Talk While Dancing
collection of my translations of songs by Evert Taube
Available on CD and cassette
to copyright restrictions, I am unable to post lyrics or sound
bytes. Complete lyrics to my translations are available in
the CD booklet only.
Taube (1890 - 1976) is arguably Sweden's most beloved troubadour.
He wrote approximately 200 songs, ranging from sailor songs
to ballads to unparalleled depictions of Sweden to lyrical love
have studied, performed and translated Evert Taube's songs for
over 25 years. I first learned to know and love Taube's songs
when I was an exchange student in Sweden. I was 16 years old,
young and romantic, and Taube's cheerful, romantic songs, with
their dance melodies, flirtations, and beautiful depictions
of Swedish life and the Swedish countryside spoke to me. I still
find myself connecting to that young, romantic girl inside of
me when I sing them. I am delighted to present my translations
and interpretations of several of my favorite Taube songs in
Evert Taube's Songs:
vast majority of Evert Taube's songs are ballads, or songs that
tell stories. While not directly autobiographical, many of
them are informed by Taube's own experiences as a sailor, an
Argentinean "gaucho," (cowboy), a European and also
quintessentially Swedish artist, poet, musician and troubadour,
a flirt and a family man. Taube traveled extensively, and spent
a good deal of time away from Sweden, and the whole world was
his palette. More
than any other Swedish troubadour, Taube brought the world to
Sweden. Still, it is for his unparalleled and idyllic depictions
of everyday Swedish life and the Swedish countryside that Evert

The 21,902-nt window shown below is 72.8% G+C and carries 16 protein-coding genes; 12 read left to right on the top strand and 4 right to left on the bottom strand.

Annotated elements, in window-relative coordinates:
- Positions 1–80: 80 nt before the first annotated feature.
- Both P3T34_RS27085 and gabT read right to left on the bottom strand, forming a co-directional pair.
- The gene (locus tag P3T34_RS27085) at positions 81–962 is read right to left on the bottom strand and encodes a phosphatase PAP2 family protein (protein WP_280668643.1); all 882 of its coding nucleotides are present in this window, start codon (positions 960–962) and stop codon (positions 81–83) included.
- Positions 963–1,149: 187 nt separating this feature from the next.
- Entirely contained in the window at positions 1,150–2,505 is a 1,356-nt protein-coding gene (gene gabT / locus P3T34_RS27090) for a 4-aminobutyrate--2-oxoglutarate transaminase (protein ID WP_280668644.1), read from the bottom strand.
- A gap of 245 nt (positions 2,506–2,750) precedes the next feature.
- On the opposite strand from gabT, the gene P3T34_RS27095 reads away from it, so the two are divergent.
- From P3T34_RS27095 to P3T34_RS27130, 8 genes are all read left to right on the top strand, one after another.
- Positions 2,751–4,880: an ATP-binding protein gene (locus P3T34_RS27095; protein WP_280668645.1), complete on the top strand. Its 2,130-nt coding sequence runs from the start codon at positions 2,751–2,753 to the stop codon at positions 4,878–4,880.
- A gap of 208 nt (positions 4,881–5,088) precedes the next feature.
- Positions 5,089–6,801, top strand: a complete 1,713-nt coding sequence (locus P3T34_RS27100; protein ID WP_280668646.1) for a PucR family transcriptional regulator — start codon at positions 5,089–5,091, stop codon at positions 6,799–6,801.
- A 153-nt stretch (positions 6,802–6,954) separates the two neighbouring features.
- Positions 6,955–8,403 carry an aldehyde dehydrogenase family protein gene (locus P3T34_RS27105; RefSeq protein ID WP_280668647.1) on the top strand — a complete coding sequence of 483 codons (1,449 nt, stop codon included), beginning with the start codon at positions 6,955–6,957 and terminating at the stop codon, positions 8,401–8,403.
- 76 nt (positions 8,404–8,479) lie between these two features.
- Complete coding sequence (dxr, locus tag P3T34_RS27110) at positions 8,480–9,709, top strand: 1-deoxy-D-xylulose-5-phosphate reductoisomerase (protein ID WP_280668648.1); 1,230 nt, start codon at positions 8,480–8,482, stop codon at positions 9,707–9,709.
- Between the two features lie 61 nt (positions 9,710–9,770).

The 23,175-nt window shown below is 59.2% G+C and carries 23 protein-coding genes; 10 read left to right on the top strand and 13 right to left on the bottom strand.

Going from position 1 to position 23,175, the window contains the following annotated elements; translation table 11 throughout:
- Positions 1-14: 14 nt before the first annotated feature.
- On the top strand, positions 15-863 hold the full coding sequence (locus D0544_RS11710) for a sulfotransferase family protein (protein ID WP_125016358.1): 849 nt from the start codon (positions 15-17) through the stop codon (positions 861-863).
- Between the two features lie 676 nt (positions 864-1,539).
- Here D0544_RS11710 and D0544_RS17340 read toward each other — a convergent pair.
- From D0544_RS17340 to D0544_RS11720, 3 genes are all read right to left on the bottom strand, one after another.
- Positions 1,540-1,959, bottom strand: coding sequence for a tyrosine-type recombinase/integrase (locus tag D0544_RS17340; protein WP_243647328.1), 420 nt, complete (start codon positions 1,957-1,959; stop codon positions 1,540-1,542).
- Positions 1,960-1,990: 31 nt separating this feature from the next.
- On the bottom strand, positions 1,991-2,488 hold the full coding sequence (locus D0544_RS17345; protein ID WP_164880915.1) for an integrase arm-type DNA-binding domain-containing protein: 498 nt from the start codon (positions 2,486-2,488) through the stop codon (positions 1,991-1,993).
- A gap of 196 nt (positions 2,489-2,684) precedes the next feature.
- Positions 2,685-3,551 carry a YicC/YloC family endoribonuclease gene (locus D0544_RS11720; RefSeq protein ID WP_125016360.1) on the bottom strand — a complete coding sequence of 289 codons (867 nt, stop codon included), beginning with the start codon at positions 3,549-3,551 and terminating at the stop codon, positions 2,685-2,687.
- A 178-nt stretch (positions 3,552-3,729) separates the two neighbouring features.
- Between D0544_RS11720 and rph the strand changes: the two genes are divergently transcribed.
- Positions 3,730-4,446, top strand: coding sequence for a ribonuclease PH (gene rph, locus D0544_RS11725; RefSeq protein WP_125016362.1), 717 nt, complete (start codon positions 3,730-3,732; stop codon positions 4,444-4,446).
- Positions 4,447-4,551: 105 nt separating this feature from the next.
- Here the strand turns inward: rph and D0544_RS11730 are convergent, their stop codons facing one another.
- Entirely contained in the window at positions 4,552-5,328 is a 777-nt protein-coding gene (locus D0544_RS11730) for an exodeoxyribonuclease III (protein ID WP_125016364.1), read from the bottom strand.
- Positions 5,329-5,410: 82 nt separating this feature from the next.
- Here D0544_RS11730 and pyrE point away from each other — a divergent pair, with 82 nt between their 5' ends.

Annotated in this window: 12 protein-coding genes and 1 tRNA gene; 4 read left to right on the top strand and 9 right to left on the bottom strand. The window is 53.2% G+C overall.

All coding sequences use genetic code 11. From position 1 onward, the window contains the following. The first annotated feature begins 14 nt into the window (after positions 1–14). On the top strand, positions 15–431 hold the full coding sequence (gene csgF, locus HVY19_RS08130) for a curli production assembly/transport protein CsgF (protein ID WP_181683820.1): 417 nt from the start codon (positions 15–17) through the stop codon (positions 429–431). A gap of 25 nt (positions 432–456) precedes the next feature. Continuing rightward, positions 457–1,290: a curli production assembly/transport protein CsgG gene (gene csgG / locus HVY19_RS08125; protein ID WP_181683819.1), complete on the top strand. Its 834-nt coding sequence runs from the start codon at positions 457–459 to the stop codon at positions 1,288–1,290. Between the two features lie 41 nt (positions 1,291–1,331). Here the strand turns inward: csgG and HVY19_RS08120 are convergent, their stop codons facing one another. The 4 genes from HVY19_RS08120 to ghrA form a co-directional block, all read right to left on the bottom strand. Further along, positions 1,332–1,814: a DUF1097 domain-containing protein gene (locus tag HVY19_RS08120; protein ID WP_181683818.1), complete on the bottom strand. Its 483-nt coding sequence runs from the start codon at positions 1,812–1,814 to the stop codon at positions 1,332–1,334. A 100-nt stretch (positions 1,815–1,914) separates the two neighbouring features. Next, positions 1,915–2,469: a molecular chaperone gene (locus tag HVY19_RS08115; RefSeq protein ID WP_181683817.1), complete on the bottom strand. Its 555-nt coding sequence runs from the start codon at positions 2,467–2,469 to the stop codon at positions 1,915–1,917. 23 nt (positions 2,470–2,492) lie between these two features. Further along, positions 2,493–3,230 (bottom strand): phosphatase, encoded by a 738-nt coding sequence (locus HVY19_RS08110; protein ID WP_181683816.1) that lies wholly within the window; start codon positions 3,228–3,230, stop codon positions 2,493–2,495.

Taube is most dearly loved.
are two central characters in Taube's songs, characters who
have the same types of life experiences that Taube had. Very
generally speaking, they can be seen as Taube's alter-egos.
The earlier character, Fritiof Andersson, is a sailor, cowboy,
musician and artist, a ladies' man who loves a dance and flirtation.
later character, Rönnerdahl,
who first appears in the 1940's, is a more mature character
who still relishes a dance and a flirtation, but who also enjoys
the pleasures of home and family life. You'll encounter both
in the songs in this collection.
the Songs on This Recording:
is a conversation between the cocky Fritiof Andersson and a
young woman named Carmencita, carried out mostly as they dance
a tango. In this playful and light-hearted flirtation, Carmencita
rebuffs Fritiof's request for her hand in marriage, contrasting
Fritiof's musicality with the riches of another suitor who is
soon to appear at her door, and opting in favor of the wealthy
Dances a Tamborito in Panama" (Pepita dansar) is the story
of an indigenous South American woman who has had an affair
with a white man, and therefore been forced to leave her village.
She ends up in a brothel in Panama, where she sings and dances
her native "tamborito." This song is unusual in Taube's
production and of particular interest to me because it is written
from a woman's point of view: It is Pepita's song to Fernando,
the lover who has betrayed her.
Serenade in San Remo" (Serenaden i San Remo) is one of
Taube's earliest lyrical love songs, written in 1927. Taube
had met Astri Bergman, daughter of the sculptor to the crown
of Sweden, when they were both part of an colony of Scandinavian
artists living in France in the mid-20's. They fell in love
and became engaged. When Astri's father learned of the engagement,
he ordered her to break it off and return home at once. Astri
did as she was told, but remained a part of Evert Taube. He
expressed that sense of belonging and the power of music to
hold them together in this song: "Still, you are here,
in my dream, in my song," (dock, du är här, i
min dröm, i min sång). Eventually, Astri's father
relented, and she and Evert were married.
Joyful Baker in San Remo" (Den glade bagar'n) is a comical
song about a baker who sings while he works. Singing and kneading
the bread dough build up his upper body, and ladies come to
the bakery to watch him work, listen to him sing, and buy his
bread. His lovely wife stands at the counter, selling the bread.
When the baker sneaks out to visit with the ladies who have
flocked to the bakery, his wife has her own way of cooling things
in Arcadia" (Fritiof i Arkadien) is a playful and light-hearted
song in which Fritiof Andersson is enjoying a picnic in the